Since Craigslist took down its “adult” section in 2010, Backpage had been the leading online advertiser of adult services in North America, making upwards of$27-million per year. Before it was seized by the federal authorities, Backpage offered ads in its adult/erotic services section in each of the major cities in the United States and many other countries, as well. It is estimated that 99% of their revenue came from its adult services section and that the site collected fees from users who used coded language and nearly nude photos to offer sex for money. According to the Attorney General of California, Kamala Harris, “Backpage and its executives purposefully and unlawfully designed Backpage to be the world’s top online brothel.” Similar to AG Harris’s assertion regarding how Backpage was created, it has been alleged that is an intentional tool that was created for the purpose of facilitating prostitution, especially that of minors. While Backpage has been seized in the United States and its CEO has plead guilty to charges of conspiracy to facilitate prostitution,  this does not mark the end of the exploitation of victims through online advertising. Websites like, which are used to advertise sexual services and exploit victims, will continue to “pop up” “until we see a more comprehensive solution.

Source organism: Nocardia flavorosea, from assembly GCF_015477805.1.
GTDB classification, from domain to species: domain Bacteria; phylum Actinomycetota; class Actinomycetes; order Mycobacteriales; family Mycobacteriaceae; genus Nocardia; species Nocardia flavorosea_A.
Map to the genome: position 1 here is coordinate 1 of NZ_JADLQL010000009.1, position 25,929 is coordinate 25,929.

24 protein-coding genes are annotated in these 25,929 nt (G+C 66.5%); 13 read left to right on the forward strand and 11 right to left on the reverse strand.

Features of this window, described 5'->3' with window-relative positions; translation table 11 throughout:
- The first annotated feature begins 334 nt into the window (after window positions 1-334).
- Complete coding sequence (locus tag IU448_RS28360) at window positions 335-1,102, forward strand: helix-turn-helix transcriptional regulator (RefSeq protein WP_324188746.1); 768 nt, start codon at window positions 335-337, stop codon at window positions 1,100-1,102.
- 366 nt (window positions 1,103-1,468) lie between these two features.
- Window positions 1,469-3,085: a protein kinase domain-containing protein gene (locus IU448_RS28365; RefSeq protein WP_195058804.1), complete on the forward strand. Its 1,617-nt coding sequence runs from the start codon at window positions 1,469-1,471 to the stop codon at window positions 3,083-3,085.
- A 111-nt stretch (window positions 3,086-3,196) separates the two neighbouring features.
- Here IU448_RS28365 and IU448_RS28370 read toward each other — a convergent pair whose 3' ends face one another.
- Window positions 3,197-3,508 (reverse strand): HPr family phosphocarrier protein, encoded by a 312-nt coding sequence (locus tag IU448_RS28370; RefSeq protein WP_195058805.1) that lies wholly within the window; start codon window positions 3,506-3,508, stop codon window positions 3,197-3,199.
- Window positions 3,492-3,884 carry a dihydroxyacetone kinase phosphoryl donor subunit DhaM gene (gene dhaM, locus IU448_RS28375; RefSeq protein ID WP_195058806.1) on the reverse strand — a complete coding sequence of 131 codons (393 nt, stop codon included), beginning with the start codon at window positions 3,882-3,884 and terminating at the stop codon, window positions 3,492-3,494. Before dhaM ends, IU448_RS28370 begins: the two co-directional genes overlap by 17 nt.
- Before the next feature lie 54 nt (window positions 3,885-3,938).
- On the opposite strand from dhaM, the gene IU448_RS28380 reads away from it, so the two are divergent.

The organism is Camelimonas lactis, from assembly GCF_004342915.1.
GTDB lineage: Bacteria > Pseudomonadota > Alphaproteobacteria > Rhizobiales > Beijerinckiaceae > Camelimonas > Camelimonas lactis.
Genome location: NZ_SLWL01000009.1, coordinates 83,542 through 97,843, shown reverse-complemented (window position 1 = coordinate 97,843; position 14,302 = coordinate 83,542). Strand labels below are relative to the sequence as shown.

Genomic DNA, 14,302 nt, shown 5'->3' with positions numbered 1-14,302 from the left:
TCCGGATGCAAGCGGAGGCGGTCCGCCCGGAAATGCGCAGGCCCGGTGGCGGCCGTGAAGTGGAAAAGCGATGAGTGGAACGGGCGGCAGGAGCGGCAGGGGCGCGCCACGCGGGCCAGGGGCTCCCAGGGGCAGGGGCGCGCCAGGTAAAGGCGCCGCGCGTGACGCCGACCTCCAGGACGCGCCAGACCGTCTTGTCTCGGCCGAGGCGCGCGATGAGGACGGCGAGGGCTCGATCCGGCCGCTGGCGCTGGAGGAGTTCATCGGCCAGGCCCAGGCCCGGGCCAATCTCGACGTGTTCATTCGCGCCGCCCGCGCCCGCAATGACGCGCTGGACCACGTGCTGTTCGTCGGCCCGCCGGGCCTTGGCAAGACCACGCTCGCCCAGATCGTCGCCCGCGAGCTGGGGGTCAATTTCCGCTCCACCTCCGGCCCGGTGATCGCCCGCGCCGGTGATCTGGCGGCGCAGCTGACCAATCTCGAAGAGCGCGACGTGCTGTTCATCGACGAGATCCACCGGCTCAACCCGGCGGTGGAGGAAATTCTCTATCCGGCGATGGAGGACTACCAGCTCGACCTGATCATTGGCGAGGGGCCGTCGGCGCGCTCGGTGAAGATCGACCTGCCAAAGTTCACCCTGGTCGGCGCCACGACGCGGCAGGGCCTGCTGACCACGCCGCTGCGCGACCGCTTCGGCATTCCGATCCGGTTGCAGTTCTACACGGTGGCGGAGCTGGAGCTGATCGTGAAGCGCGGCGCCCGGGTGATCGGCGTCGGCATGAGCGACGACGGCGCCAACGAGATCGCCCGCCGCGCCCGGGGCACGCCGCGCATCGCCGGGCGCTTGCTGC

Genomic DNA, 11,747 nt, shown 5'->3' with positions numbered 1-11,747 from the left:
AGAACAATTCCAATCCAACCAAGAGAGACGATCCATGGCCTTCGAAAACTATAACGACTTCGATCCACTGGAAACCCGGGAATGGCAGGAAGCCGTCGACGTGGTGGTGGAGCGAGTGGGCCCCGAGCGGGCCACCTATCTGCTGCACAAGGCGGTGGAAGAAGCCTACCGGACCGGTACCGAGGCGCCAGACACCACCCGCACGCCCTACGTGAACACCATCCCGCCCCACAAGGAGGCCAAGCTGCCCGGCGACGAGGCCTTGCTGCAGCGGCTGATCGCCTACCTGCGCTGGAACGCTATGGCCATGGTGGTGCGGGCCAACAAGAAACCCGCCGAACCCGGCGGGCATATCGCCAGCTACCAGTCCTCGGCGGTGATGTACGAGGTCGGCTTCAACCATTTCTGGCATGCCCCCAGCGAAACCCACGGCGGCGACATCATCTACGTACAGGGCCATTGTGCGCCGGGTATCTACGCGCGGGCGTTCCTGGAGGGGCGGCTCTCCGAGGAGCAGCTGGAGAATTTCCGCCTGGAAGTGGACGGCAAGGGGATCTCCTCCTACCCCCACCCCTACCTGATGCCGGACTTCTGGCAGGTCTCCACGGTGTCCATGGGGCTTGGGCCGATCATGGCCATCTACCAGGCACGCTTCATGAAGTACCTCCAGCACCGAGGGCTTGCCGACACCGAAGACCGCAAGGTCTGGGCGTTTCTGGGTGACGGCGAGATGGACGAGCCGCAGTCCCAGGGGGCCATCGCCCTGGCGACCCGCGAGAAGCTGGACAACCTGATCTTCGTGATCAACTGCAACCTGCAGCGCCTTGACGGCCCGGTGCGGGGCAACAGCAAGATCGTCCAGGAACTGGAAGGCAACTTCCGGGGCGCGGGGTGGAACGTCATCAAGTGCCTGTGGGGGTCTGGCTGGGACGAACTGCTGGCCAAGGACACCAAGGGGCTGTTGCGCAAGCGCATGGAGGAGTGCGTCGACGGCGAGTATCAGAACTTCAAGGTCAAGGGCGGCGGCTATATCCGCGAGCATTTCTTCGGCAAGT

Recently, FOSTA/SESTA, was signed into law. This bi-partisan piece of legislation is intended to addresses the facilitation of human trafficking through the internet. Although the impact of this legislation is still developing and our country still has a long way to go in ending commercial sexual exploitation, laws like this one are a step in the right direction towards a better system to help victims and stop trafficking online. To read previous posts and analyses by the CSE Institute on these new laws, click here, here, or here. In addition, read about who FOSTA/SESTA impacts and it’s application.


All views expressed herein are personal to the author and do not necessarily reflect the views of the Villanova University Charles Widger School of Law or of Villanova University.


Lindsay Burrill is a first-year student at the Villanova University Charles Widger School of Law. Lindsay is from Grand Rapids, Michigan. She has a Bachelor’s of Arts degree in Spanish and Clinical Sociology, with an emphasis on Social Justice, from Spring Arbor University. During her time at Spring Arbor, Lindsay worked as the intern for the Spring Arbor University Coalition Against Human Trafficking, where she developed her commitment to addressing the issues of human trafficking and commercial sexual exploitation. During her internship, Lindsay assisted in training counselors and social workers on how to recognize the signs of trafficking and how to treat victims. In addition, she wrote a thesis on human trafficking trends along major highways in Michigan, based on data from “adult” advertisements posted on in 2015 and 2016.